Shanghai breakfast is definitely the best part of Shanghai cuisine. And probably the reason why Shanghai people are as fit as they are. Few things Shanghai people eat for breakfast:

Pan fried shengjian dumplings are sold on every corner in the mornings and when you see them freshly made you cannot pass by without having a couple.
Dumplings are filled with pork and stock. Stock has previously been cooked until it reaches jelly stage, then cut into pieces and used in the filling. Later on when dumplings are pan fried, stock melts and dumplings become the most wonderful dumplings on this planet Earth, mmmmmm....

Pao fan, or rice congee is eaten as breakfast dish. Rice is boiled in water and later stock and vegetables are added. Very simple and delicious. But being western this dish was eaten on VERY late-breakfast weekends. I can handle milk-rice in the early mornings but that's about it when it comes to rice and mornings.

Soy milk and green tea. Green tea drinking doesn't stop at breakfast. Most of the people carry a bottle of green tea with them all day long.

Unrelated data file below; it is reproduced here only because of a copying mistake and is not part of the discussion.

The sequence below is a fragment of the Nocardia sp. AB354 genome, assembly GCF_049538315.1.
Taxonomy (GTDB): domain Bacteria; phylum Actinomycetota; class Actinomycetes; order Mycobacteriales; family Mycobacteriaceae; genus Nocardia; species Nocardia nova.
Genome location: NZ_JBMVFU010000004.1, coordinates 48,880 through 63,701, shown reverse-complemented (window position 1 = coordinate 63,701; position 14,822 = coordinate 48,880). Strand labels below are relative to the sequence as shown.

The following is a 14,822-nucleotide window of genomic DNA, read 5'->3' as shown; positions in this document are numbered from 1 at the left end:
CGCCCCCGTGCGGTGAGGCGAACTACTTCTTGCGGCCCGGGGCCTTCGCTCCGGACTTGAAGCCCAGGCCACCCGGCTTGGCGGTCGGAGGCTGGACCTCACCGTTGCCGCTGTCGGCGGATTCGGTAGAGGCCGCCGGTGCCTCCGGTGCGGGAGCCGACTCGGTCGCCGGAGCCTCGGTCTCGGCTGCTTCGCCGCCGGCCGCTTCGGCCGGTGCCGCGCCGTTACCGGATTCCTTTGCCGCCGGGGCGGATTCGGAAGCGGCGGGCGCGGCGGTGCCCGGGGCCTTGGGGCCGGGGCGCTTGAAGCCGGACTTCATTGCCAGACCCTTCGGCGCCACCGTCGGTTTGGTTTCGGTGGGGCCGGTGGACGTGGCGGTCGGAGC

Friday, July 04, 2008

Shanghai cuisine

I have been told that Shanghai cuisine is loved by Shanghainese people, and that is Shanghainese people only. In China there are 8 recognized cuisines but Shanghai cuisine is not one of them. At least not for now. I also find Shanghai cuisine rather special. Common way of preparing food is deep-frying and use of sugar and alcohol. Which could make you think that Shanghai people are overweight and unhealthy, but no, they are not. At least they don't look that way.

Few Shanghai dishes that can often be found on menus:

Crispy chicken - deep fried pieces of bread are stir fried with chicken and celery.

Stir fried noodles

Potatoes and peppers are briefly stir fried and mixed with rice vinegar and some sugar...delicious!

Crispy duck - duck is first steamed and later pressed into a cake and fried between sheets of duck skin until crispy....extremely delicious.